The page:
HL Deb 10 March 1902 vol 104 cc835-9

I should like to ask whether His Majesty's Government have any news to communicate to the House from South Africa.


My Lords, the following telegrams have been received at the War Office from Lord Kitchener—

Pretoria, 10.30 a.m., March 8th.

"I greatly regret to have to send you bad news about Methuen. He was moving with 900 mounted troops under Major Paris and 300 infantry, four guns, and one Pom-Pom from Wynburg to Lichtenburg, and was to meet Grenfell with 1,300 mounted troops at Rovirainesfontein on the 8th.

"Yesterday morning early he was attacked by De la Rey's force between Tweeboseh and Palmietkin11. The Boers charged on three sides.

"Five hundred and fifty mounted troops have come into line at Maribogo and Kraaipan. They were pursued by Boers for four miles from scene of action.

"They report Lord Methuen, Major Paris, guns, baggage, etc., were captured by Boers. Lord Methuen when last seen wag a prisoner.

"I have no details of casualties or any further information at present. Will keep you informed, and would suggest your delaying publication till I can send you definite news.

"I had already arranged to send troops to this district.

"I think this sudden revival of activity on the part of De la Rey is in order to draw off troops pressing De Wet."

Pretoria, March 9th.

"Major Paris has come in with remainder of men to Kraaipan. His report is that the column was moving in two parties, some with ox wagons left Tweebosch at 3 a.m.; mule wagons an hour later.

"Just after dawn Boers attacked. Before reinforcements could reach them the rear screen broke; meantime a large number of Boers galloping up on both flanks. These were at first checked by flank parties, but a panic and stampede of mules had begun and all the mule wagons with a terrible mixture of mounted men rushed past the ox wagons. All efforts to check them were unavailing.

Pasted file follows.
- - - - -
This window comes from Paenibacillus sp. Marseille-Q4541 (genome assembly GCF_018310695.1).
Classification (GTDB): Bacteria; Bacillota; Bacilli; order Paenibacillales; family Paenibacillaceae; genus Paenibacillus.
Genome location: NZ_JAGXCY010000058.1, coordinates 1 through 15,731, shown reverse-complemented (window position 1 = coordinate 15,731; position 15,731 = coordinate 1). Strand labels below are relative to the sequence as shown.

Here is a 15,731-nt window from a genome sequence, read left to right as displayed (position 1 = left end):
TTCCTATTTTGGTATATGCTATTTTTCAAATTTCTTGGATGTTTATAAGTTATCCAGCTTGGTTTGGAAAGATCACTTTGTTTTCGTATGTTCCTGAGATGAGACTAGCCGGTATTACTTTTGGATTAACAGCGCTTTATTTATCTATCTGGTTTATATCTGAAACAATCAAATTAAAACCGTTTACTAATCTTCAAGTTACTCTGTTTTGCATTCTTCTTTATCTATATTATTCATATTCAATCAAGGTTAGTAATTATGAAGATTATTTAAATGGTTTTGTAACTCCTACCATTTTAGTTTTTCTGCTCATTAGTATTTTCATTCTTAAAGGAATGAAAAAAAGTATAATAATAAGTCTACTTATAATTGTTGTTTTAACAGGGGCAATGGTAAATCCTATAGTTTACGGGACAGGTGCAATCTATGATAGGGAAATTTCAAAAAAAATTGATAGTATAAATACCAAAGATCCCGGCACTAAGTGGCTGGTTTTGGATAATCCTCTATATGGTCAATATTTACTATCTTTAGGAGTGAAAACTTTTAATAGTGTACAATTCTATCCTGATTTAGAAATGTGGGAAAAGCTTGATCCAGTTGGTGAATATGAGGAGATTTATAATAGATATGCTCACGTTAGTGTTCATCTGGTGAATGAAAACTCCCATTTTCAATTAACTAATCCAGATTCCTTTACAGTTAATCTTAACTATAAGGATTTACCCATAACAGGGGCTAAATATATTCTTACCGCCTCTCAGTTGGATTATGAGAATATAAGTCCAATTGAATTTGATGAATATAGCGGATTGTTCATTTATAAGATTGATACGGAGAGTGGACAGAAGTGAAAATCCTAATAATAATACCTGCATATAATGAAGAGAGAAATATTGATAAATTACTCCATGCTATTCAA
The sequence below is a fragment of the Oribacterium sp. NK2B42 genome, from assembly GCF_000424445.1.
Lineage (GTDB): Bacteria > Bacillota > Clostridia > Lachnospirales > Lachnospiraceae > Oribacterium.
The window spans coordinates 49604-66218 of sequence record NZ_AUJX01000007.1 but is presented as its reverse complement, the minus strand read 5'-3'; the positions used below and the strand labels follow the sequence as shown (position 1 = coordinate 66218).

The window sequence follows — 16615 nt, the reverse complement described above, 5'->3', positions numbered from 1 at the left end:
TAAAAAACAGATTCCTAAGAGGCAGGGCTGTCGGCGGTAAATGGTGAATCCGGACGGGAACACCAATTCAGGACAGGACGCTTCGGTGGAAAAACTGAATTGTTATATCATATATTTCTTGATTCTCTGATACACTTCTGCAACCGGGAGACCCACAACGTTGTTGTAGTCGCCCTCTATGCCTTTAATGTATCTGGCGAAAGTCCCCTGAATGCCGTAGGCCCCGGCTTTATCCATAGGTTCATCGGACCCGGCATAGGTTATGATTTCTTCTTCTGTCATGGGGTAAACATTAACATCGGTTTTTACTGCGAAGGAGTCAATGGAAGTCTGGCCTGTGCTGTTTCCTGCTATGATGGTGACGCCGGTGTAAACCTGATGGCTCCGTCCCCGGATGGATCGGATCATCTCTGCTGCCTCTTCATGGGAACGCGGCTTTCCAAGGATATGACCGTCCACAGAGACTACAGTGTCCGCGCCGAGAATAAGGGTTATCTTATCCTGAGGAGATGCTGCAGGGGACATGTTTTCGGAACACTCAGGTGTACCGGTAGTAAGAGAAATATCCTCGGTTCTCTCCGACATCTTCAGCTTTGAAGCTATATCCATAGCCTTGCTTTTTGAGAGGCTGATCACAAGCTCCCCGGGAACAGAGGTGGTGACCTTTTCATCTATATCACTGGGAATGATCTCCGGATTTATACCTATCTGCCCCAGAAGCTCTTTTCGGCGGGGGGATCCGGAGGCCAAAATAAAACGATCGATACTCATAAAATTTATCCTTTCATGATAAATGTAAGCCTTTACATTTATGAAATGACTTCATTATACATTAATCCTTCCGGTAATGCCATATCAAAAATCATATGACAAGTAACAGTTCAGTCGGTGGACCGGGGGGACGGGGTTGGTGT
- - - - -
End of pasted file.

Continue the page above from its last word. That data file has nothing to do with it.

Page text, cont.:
"Major Paris collected some forty men and occupied position a mile in front of ox wagons, which were then halted. After gallant but useless defence the enemy rushed into ox wagons, and Lord Methuen was wounded in thigh.

"Major Paris, being surrounded, surrendered at 10 a. m.

"Lord Methuen is still in Boer camp.

"Casualties as follows—


"Lieutenants G. R. Venning and T. P. W. Nesham, both Royal Field Artillery; Lieutenant G. Hartley, Steinacker's Horse, and thirty-eight other ranks.


"Colonel J. G. Wilson, 3rd Battalion York and Lancaster Regiment, dangerous; Captain J. D. Outram, 3rd Battalion Highland Light Infantry, severe; Lieutenant M. Dennis, Yeomanry, severe; Lieutenant Nash, Cape Police, severe; and Lieutenant R. H. Logan, Yeomanry, severe; and seventy-two other ranks wounded, not yet received.


"Captain Tilney, 17th Lancers, and 200 others; but many of them are probably amongst those who have come into line.

"Lieutenants Nesham and Venning were killed whilst gallantly serving their guns with case."